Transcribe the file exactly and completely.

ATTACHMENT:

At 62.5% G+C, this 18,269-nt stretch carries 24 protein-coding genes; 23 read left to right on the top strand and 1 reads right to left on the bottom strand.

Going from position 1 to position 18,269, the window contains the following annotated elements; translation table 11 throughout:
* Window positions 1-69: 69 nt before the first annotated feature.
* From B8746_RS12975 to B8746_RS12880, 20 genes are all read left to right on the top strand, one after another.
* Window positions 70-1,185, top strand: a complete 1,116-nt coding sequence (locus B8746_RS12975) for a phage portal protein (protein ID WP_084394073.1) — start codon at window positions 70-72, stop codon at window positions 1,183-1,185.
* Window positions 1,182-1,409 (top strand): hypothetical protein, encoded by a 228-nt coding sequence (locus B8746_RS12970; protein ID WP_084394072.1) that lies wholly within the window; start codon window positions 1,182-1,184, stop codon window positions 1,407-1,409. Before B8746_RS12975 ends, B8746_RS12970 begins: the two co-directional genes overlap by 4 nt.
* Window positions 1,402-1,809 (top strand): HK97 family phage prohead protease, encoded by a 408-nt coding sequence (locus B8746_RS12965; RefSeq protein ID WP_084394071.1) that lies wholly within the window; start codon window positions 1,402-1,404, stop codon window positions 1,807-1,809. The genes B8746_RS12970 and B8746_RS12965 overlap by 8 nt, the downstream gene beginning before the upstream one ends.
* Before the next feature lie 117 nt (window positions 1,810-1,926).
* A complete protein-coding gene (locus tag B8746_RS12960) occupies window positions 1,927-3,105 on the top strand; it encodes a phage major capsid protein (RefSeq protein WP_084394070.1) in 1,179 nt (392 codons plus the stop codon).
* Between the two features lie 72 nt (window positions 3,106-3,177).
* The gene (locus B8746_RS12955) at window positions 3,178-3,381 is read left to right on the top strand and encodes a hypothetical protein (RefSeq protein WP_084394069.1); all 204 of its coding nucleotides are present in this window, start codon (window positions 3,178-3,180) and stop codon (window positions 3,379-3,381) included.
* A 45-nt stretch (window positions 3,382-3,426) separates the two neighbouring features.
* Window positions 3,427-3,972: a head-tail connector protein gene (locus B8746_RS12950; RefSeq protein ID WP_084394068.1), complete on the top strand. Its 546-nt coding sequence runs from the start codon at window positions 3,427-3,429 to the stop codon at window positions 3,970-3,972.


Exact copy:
At 62.5% G+C, this 18,269-nt stretch carries 24 protein-coding genes; 23 read left to right on the top strand and 1 reads right to left on the bottom strand.

Going from position 1 to position 18,269, the window contains the following annotated elements; translation table 11 throughout:
* Window positions 1-69: 69 nt before the first annotated feature.
* From B8746_RS12975 to B8746_RS12880, 20 genes are all read left to right on the top strand, one after another.
* Window positions 70-1,185, top strand: a complete 1,116-nt coding sequence (locus B8746_RS12975) for a phage portal protein (protein ID WP_084394073.1) — start codon at window positions 70-72, stop codon at window positions 1,183-1,185.
* Window positions 1,182-1,409 (top strand): hypothetical protein, encoded by a 228-nt coding sequence (locus B8746_RS12970; protein ID WP_084394072.1) that lies wholly within the window; start codon window positions 1,182-1,184, stop codon window positions 1,407-1,409. Before B8746_RS12975 ends, B8746_RS12970 begins: the two co-directional genes overlap by 4 nt.
* Window positions 1,402-1,809 (top strand): HK97 family phage prohead protease, encoded by a 408-nt coding sequence (locus B8746_RS12965; RefSeq protein ID WP_084394071.1) that lies wholly within the window; start codon window positions 1,402-1,404, stop codon window positions 1,807-1,809. The genes B8746_RS12970 and B8746_RS12965 overlap by 8 nt, the downstream gene beginning before the upstream one ends.
* Before the next feature lie 117 nt (window positions 1,810-1,926).
* A complete protein-coding gene (locus tag B8746_RS12960) occupies window positions 1,927-3,105 on the top strand; it encodes a phage major capsid protein (RefSeq protein WP_084394070.1) in 1,179 nt (392 codons plus the stop codon).
* Between the two features lie 72 nt (window positions 3,106-3,177).
* The gene (locus B8746_RS12955) at window positions 3,178-3,381 is read left to right on the top strand and encodes a hypothetical protein (RefSeq protein WP_084394069.1); all 204 of its coding nucleotides are present in this window, start codon (window positions 3,178-3,180) and stop codon (window positions 3,379-3,381) included.
* A 45-nt stretch (window positions 3,382-3,426) separates the two neighbouring features.
* Window positions 3,427-3,972: a head-tail connector protein gene (locus B8746_RS12950; RefSeq protein ID WP_084394068.1), complete on the top strand. Its 546-nt coding sequence runs from the start codon at window positions 3,427-3,429 to the stop codon at window positions 3,970-3,972.